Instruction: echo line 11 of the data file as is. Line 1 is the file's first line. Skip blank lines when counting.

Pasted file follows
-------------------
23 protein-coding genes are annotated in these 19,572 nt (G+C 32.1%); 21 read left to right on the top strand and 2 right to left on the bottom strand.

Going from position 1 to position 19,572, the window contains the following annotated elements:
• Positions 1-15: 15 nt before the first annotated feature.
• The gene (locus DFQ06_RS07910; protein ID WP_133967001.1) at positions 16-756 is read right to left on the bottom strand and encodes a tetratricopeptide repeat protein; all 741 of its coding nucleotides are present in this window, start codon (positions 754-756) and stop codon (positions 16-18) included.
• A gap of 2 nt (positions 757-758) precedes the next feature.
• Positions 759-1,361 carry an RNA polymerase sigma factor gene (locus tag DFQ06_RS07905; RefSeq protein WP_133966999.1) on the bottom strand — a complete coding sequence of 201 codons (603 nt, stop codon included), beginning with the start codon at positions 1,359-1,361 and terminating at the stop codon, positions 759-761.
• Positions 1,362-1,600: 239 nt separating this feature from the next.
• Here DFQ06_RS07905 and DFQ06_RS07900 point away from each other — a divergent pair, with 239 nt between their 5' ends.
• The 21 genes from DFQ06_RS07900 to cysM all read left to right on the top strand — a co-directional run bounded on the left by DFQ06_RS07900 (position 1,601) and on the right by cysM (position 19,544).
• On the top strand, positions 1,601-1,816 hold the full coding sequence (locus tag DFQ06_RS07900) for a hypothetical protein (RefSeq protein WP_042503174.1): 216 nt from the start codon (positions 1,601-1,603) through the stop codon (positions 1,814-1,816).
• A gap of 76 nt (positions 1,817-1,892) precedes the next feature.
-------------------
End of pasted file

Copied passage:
• A gap of 76 nt (positions 1,817-1,892) precedes the next feature.